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Guest Column

Ex-leader wrongly changed bid requirements

By VICKY PHILLIPS
Published November 19, 2006


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Editor's note: The following is an open letter from County Commissioner Vicki Phillips and is being printed at the author's request.

After reading Curtis A. Rich Sr.'s letter to the editor Thursday, I thought it important that the public be advised of the facts surrounding the issues he raised.

Mr. Rich's letter made reference to an agenda item that was before the County Commission at our Oct. 10 meeting. The agenda item covered the awards of bids for the harvesting of aquatic weeds.

The weed harvesting contracts had been put out to bid as required. Among other items, the successful bidder was required to obtain performance and payment bonds before being awarded the contract for harvesting.

While the commissioners considered the awarding of the contracts (Agenda Item 6-B) at the Oct. 10 meeting, the commission was advised that in 2002, then-County Administrator Richard Wesch had not required the apparent low bidder at that time, Citrus Maintenance Inc., to acquire the bonds that had been required in the bid documents. The fact is, Mr. Wesch had no such administrative authority. The removal of the bond requirements could not rightly be done by Mr. Wesch after it had been advertised as being required. Copies of bid documents from 2002 and 2006 indicate that both bids contained the bond requirements, and those required were not "slipped back in," as suggested by Mr. Rich.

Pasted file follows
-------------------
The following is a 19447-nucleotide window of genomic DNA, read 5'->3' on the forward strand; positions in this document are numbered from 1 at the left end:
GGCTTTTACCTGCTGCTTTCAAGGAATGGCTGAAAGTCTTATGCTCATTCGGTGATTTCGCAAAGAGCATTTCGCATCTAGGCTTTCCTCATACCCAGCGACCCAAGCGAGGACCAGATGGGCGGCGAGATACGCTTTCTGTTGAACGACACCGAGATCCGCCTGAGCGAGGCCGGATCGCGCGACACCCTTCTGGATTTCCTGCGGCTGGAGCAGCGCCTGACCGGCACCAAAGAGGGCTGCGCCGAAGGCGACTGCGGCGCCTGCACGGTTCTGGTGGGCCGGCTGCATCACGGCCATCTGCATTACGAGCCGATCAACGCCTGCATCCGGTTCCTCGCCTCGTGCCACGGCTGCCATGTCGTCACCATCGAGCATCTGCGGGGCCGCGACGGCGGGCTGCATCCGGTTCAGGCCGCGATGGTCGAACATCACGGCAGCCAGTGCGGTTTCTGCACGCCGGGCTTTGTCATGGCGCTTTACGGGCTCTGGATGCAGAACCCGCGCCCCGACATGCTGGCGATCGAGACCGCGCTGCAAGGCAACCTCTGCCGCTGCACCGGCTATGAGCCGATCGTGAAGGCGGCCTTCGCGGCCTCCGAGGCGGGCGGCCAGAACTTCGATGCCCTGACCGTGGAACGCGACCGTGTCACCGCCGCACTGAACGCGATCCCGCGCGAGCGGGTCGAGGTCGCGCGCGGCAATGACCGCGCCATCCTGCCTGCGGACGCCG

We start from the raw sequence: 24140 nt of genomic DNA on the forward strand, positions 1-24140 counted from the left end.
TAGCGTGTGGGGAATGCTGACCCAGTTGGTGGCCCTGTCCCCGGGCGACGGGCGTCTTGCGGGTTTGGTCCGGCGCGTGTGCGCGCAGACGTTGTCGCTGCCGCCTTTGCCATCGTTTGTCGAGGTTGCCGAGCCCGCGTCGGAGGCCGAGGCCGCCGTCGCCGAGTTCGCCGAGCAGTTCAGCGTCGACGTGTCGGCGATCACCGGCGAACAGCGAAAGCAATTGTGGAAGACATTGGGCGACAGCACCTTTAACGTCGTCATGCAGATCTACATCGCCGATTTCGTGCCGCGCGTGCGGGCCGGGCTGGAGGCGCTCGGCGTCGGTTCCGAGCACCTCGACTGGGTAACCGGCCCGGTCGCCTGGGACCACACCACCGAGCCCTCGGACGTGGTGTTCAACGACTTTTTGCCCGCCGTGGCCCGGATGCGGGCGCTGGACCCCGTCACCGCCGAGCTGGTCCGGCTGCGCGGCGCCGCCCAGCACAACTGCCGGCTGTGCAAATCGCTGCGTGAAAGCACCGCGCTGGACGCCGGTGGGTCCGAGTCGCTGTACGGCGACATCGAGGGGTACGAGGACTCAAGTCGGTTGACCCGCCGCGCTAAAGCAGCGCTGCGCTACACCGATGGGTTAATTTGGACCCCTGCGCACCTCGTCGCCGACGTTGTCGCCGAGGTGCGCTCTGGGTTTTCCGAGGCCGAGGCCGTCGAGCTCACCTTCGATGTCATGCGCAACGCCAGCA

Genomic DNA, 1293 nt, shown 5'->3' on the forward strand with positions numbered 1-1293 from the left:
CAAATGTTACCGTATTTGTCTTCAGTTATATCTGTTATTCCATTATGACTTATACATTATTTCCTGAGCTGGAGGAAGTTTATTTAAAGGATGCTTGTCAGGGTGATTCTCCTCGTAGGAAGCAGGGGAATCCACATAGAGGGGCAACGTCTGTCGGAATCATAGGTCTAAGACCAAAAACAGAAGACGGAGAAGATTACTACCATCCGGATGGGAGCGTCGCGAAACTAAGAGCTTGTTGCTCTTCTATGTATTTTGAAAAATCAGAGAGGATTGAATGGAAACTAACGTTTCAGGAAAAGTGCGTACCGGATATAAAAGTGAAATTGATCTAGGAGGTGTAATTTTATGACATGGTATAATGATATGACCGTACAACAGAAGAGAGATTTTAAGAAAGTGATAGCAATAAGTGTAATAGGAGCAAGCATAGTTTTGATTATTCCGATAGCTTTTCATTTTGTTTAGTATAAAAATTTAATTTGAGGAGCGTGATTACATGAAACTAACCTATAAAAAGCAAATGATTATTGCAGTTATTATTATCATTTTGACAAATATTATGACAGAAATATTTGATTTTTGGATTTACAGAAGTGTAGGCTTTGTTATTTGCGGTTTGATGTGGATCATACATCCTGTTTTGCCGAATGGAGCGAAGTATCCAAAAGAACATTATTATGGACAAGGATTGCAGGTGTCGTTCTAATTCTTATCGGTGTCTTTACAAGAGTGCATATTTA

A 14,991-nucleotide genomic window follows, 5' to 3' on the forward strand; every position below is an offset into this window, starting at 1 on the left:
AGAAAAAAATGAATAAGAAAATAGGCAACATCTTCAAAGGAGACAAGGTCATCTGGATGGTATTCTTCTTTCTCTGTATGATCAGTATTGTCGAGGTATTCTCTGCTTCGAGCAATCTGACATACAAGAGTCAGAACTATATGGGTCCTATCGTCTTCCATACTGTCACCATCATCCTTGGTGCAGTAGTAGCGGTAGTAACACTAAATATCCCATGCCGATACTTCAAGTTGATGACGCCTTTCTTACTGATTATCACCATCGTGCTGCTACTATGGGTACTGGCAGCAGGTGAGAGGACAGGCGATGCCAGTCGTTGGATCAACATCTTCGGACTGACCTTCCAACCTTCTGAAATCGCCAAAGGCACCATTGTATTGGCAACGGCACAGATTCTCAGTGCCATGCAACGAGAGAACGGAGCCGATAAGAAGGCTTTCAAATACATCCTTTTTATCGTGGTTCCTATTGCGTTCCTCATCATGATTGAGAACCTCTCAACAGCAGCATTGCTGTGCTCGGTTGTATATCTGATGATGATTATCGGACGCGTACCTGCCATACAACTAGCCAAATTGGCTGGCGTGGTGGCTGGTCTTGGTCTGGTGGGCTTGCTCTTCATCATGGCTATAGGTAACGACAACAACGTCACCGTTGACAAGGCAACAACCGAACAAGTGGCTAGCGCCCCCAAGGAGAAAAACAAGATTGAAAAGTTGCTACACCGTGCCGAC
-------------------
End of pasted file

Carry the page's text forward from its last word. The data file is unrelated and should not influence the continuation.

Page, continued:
There is a question as to whether an existing state statute concerning public works projects requires these bonds to be obtained on harvesting contracts. The county attorney is in the process of obtaining a formal opinion from the Florida attorney general on that matter. Regardless, the bonds were required in our bid documents, whether the state statute is found to also bolster that requirement.

The most recent bid documents for the weed harvesting provided to all interested bidders contained the bond requirements, as in the past. Because Mr. Wesch had in the past without authority not required Citrus Maintenance to provide the bonds, the company failed to secure the bonds thinking it would again be awarded the contracts without the necessity to provide them.

Fortunately for the citizens of Citrus County and the County Commission, Acting County Administrator Thomas Dick rightly followed bid requirements and procedures and required the bonds and recommended awarding the contracts to the bidder meeting the specifications of the bid.